Advance Planning to Improve Time Management
The planning process for a project, your workday, or even a vacation is more vexing than the execution. But few people plan their day or week with such zeal. You have to fall in love with advance planning. You are likely faced each day with tasks you would rather not do, but frequently they seem to be high priorities.
For example, most salespeople don’t wake up each morning saying, “How exciting today; I get to call people I don’t know and ask for their business!” Most moms don’t get up and say in an excited tone, “I get to remind my seventh‐grade son ten times to make sure he packs his homework before he goes to school!”
This is where advance planning brings big dividends to your life. Before your day begins — maybe the night before — plan to do the toughest but most important things first. Usually tough tasks become more challenging to complete throughout the day as more projects, deadlines, and emergency items crop up. So a good rule is to clear out the tough tasks first.
The sheer act of planning is the key to unlock your creativity, problem-solving, mental strength, and clarity. It also increases your mental and physical energy because you see the pathway to a productive day.
The better you use planning strategies and techniques, the more you can avoid procrastinating away what you don’t want to do. At its base level, planning is simply creating a list. You increase your productivity by more than 25 percent by simply writing down what you need to accomplish. The advantages of creating a list are as follows.
Achieving peace of mind
Create your life as you wind down for the day so that you’re ready to take on tomorrow. You likely are able to rest and relax more, knowing that your following day is planned. You sleep better when you don’t have unresolved issues weighing heavy on your mind. You can achieve a deeper slumber by knowing you have your time and tasks under control.
Activating your subconscious mind
You also trigger your subconscious mind while you sleep. Because you have created your list, your subconscious works on that list while you rest. Your subconscious mind turns the challenges and problems over and over like a rotisserie, and eventually it comes up with strategies and solutions.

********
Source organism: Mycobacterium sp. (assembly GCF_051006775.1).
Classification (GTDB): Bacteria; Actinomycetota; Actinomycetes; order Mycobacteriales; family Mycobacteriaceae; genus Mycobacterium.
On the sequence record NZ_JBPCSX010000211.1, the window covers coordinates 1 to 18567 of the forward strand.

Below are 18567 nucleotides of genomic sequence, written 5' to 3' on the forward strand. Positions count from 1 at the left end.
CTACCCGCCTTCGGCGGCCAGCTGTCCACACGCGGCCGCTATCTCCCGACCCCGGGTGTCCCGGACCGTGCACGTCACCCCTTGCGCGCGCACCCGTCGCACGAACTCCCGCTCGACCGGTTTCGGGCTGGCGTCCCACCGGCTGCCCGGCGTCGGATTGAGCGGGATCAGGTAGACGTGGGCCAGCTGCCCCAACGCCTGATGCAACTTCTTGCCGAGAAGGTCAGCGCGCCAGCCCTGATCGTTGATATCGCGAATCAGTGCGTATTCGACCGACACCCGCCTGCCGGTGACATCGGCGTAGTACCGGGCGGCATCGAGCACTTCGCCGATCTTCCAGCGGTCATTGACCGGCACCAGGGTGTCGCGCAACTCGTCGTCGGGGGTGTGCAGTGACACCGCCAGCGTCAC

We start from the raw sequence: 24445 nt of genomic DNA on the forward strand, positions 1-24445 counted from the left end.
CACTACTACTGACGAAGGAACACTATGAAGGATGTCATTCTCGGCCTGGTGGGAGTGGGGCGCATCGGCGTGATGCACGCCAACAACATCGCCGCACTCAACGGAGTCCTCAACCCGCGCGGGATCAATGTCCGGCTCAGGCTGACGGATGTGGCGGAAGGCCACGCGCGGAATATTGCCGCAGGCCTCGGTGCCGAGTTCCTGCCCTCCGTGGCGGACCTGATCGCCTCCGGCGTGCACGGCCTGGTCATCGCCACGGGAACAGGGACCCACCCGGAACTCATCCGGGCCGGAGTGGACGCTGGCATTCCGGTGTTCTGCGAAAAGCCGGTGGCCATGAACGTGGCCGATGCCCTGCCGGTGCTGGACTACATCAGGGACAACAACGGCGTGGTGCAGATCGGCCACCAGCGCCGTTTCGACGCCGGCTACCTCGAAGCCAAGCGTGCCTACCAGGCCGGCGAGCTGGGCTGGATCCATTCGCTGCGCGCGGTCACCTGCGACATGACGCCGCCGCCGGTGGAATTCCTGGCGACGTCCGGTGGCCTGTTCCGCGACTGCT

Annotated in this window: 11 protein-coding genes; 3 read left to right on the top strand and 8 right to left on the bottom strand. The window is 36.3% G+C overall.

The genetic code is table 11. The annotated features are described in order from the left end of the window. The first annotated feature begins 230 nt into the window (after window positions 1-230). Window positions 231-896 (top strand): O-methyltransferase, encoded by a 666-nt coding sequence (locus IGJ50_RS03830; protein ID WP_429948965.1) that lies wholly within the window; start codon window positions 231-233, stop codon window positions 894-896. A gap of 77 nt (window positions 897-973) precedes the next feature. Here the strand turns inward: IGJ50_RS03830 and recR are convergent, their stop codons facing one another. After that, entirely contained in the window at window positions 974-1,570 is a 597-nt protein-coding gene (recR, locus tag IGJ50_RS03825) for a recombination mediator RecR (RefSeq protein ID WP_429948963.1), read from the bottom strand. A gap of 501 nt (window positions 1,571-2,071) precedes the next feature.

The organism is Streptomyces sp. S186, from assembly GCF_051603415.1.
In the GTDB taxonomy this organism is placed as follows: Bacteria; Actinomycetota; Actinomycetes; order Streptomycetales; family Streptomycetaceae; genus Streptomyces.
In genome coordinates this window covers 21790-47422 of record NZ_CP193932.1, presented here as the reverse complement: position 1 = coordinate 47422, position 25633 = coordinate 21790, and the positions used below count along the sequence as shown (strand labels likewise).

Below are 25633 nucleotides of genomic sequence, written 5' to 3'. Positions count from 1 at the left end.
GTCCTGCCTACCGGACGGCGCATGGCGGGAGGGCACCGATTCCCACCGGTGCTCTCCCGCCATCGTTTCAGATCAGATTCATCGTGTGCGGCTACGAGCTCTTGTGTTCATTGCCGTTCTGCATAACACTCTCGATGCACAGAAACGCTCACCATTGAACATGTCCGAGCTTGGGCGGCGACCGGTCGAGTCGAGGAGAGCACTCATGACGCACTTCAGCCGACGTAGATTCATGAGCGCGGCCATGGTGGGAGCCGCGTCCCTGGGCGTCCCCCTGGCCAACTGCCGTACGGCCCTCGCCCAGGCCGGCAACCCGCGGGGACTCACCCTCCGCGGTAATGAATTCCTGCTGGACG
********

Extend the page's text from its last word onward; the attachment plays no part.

Have you ever gone to bed with a problem or challenge only to wake up with a couple of new ideas on how to solve them? Your subconscious mind created those ideas while you slept. Always give your subconscious something to do at night by . . . handing it a list.
The 1,000 percent return
There is always a large payoff for planning. Many studies have indicated that for every minute of planning you save ten minutes in execution. That is a 1,000 percent return on your time with proper planning.
The truth is that even if you planned out everything in excruciating detail by forcing yourself to do it, you most likely would not invest more than a few minutes a day in the whole planning process. Strange as it may sound, sometimes you may need to slow down in order to speed up. Planning is the only pathway to greater productivity and quality of life.
The wasted time and mistakes you make are most likely related to a lack of planning. The most epic failures have commonality in lack of planning.
Assemble all that is needed
After you have planned out your day, a project, or even dinner, you then need to gather your materials to start and complete the project.
Before you start on anything, ask yourself these key questions:
What data or information would make completing this quicker?
Is there some information I don’t have that would save me time for this project?
Do I really have everything I need?
The cycle of planning, to gathering, to implementation is the cycle of success and efficiency. If you have to backtrack to gather resources after you’ve begun implementation, or go back to planning because your execution is stalled, and the waste of your time in the backtracking is a significant loss.
Handle everything — just once
In today’s technology world, you deal with less paper because of electronic documents; even with electronic documents you tend to handle and review them multiple times before acting on them. This review is as if you had paper stacked on your desk; it’s just now in your computer and email inbox. The shuffling and reshuffling just happens inside your computer, so it seems far more efficient. The truth is you can just store more stuff easily so your productivity can really plummet.
Because you can store so much in electronic files you tend to keep rather than purge. You can be more efficient with your time if you throw away documents, files, and paper that you don’t need. Anything that is not relevant to your life, family, business, or goals, throw it out. Ask yourself, “Is there a negative consequence to throwing this out now?” If the answer is no, throw it out now.
If you need this information in the future, is there another place you could easily access it? The truth in society is information is becoming a commodity. Information is readily available, so keeping it because you might need it in the future only overloads you with files, documents, and stuff.